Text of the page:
ED Arts Education Resources

The Elementary and Secondary Education Act of 1965 (ESEA), as amended by the Every Student Succeeds Act (ESSA), emphasized the importance of providing a well-rounded education to all students. The ESEA specifically noted that music and the arts (dance, media arts, music, theatre, and visual arts) are included in the list of subjects that provide a well-rounded education for all students. States and local districts have the discretion to define specifically what a well-rounded education means for students and how to best use Federal, State and local funds to meet the needs of their students to provide a well-rounded education.

Title I funds and other Federal funding sources can be used to support core art academic courses as well as arts integration throughout multiple academic subject areas.  Below, is a list that includes but is not limited to, ED Federal funds that a State, district, or school could use to support and enhance their arts education programs:

Title I, Part A

ESEA defines the arts as a core academic subject and, as such, the arts play a significant role in the development of children and their learning process. As such, activities that support the arts, in conjunction with other activities, can form an important part of a district’s Title I program. A district may use Title I funds to support arts education as a strategy to assist Title I students with meeting the State’s challenging academic standards. Consistent with Title I requirements, whether funds may be used for a particular activity depends on that school’s needs assessment and schoolwide or targeted assistance plan. Title I provided more than $18 billion in FY23 to States, school districts, and schools.

To determine the eligibility of Title I funds being used in support of arts education, a district must analyze such use in the context of its Title I program and the needs of its students. Depending on those needs, a district may use Title I funds to support activities related to the arts, provided those activities are part of an instructional strategy that is designed to improve the academic achievement of disadvantaged students so they can meet the State’s academic standards.

Title IV, Part A

The Office of Safe and Supportive Schools in the Office of Elementary and Secondary Education administers the Student Support and Academic Enrichment Grant Program (Title IV, Part A of the ESEA). One of the goals of this program is to provide all students with access to well-rounded educational opportunities. Under section 4107, funds may be used for programs and activities that support student access to music and the arts, which may include dance, media arts, theater, visual arts, and other art programs, to help promote academic achievement and student success in preparation for college, career, and life. Congress appropriated $1.38 billion for Title IV, Part A for FY 2023.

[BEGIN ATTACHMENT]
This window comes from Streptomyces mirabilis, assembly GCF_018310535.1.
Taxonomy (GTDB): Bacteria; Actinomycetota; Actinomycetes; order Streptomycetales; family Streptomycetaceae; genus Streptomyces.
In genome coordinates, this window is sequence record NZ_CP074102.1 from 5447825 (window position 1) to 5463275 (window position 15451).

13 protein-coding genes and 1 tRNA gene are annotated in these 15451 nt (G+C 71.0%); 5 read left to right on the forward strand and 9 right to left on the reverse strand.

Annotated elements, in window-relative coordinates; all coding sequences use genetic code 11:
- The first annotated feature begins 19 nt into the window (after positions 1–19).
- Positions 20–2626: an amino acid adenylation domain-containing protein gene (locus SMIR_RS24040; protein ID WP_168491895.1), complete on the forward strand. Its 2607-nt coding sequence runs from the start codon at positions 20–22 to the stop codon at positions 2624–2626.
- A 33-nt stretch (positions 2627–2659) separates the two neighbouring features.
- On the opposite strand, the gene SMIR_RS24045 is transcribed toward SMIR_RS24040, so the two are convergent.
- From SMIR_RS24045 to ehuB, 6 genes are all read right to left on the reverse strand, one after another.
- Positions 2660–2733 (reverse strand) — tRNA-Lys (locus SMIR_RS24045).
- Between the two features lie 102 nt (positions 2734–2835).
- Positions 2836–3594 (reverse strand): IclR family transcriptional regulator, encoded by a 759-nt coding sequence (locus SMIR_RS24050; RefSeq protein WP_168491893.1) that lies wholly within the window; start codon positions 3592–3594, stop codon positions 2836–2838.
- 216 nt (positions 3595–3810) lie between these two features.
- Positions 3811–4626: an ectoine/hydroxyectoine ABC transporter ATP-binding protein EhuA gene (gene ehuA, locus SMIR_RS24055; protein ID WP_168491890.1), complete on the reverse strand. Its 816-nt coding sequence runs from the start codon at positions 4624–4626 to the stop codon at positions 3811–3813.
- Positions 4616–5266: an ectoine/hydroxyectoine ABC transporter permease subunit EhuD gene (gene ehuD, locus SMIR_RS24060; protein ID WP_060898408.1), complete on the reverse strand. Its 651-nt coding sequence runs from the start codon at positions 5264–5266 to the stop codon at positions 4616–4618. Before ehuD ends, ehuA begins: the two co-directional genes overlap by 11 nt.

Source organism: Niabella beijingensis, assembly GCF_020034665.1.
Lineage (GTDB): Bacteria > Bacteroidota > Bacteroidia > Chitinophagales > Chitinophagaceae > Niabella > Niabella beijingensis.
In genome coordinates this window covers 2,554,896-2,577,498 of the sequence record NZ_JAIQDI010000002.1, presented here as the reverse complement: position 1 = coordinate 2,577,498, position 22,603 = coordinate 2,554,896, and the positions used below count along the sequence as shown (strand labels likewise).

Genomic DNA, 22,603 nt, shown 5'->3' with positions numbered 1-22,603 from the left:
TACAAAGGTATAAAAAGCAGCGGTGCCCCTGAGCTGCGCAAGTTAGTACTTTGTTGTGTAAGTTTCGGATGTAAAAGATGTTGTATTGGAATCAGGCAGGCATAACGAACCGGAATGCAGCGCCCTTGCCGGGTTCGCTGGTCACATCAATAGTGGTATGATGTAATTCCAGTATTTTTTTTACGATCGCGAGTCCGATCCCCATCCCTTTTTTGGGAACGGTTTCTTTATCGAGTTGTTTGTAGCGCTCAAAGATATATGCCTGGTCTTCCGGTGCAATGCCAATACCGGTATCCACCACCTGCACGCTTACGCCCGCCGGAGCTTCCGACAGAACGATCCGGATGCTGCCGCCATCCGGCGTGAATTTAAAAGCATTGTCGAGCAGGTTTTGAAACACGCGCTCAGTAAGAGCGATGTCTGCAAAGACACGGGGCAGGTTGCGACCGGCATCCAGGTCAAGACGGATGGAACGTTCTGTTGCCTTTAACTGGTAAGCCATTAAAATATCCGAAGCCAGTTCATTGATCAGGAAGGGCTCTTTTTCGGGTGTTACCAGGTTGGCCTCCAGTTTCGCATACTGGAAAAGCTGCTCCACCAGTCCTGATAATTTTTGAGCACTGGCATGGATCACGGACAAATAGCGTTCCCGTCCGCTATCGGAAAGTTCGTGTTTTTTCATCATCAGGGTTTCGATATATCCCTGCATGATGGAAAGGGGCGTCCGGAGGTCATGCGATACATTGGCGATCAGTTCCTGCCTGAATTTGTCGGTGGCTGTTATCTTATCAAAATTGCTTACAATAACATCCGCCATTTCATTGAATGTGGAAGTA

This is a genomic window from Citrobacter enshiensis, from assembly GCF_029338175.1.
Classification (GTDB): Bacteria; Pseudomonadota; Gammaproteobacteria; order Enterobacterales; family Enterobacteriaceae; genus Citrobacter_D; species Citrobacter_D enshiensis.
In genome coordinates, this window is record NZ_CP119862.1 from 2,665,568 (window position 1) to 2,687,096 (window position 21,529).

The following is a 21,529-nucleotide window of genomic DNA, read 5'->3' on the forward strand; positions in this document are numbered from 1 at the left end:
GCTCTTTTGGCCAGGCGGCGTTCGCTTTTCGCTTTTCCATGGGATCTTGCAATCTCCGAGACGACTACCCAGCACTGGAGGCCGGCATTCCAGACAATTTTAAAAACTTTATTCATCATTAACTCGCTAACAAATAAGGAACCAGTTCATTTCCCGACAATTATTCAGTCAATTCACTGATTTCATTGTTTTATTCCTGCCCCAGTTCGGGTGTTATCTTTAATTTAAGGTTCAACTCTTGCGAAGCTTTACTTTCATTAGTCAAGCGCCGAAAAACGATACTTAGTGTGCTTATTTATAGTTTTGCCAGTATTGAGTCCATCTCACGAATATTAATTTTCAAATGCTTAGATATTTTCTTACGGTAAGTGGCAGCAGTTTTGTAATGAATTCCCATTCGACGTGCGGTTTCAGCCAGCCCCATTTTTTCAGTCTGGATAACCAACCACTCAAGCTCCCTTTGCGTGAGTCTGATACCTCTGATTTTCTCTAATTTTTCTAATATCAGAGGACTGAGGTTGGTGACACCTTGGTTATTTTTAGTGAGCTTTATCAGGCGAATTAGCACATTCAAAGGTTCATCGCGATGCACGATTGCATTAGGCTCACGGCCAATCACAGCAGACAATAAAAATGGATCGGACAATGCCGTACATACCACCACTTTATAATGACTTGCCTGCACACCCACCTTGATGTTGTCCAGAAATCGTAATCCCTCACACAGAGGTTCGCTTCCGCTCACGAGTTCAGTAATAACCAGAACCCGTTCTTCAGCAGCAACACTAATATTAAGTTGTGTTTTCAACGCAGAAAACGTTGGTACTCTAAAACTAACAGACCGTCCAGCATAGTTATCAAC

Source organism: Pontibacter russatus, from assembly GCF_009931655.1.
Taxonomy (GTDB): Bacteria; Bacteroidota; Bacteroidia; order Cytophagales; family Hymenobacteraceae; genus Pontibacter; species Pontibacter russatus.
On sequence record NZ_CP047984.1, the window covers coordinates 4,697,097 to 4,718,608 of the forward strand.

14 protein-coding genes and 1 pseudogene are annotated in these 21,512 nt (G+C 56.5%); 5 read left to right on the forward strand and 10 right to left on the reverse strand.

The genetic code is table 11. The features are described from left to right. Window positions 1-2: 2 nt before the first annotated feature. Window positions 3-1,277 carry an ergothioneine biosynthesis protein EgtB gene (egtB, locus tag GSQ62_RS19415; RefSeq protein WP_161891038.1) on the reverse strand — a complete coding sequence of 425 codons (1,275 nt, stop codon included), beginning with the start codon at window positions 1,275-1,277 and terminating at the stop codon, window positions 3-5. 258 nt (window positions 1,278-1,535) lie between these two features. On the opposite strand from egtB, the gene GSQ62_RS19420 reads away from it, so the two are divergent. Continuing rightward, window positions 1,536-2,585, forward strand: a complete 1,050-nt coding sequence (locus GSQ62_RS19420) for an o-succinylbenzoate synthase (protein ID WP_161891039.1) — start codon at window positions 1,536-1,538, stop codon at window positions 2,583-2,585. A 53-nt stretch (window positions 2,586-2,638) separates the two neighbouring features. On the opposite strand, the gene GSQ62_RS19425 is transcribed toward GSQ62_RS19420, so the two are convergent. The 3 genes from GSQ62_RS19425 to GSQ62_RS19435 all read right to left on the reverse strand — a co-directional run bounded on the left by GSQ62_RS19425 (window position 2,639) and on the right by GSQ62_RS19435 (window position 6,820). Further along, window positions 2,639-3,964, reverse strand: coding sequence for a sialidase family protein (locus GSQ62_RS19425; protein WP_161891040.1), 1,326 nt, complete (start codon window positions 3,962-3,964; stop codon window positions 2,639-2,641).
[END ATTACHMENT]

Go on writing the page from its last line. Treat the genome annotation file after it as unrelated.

Title IV, Part B (21st Century Community Learning Centers)

The purpose of the Nita M. Lowey 21st Century Community Learning Centers (21st CCLC) program is to provide opportunities for communities to establish or expand activities in community learning centers that provide opportunities for academic enrichment as well as offer students a broad array of additional services, programs, and activities, including arts and music programs.  The 21st CCLC programs, which operate in districts, schools, and community-based organizations, are designed to align with and complement the academic program in the school by providing enrichment activities before- and after-school and during the summer. The programs provided $1.3 billion in FY 2023 to States, which in turn award competitive subgrants to eligible entities.

For more information about Federal Funding for the Arts Education, see our Topic Area Resources page.

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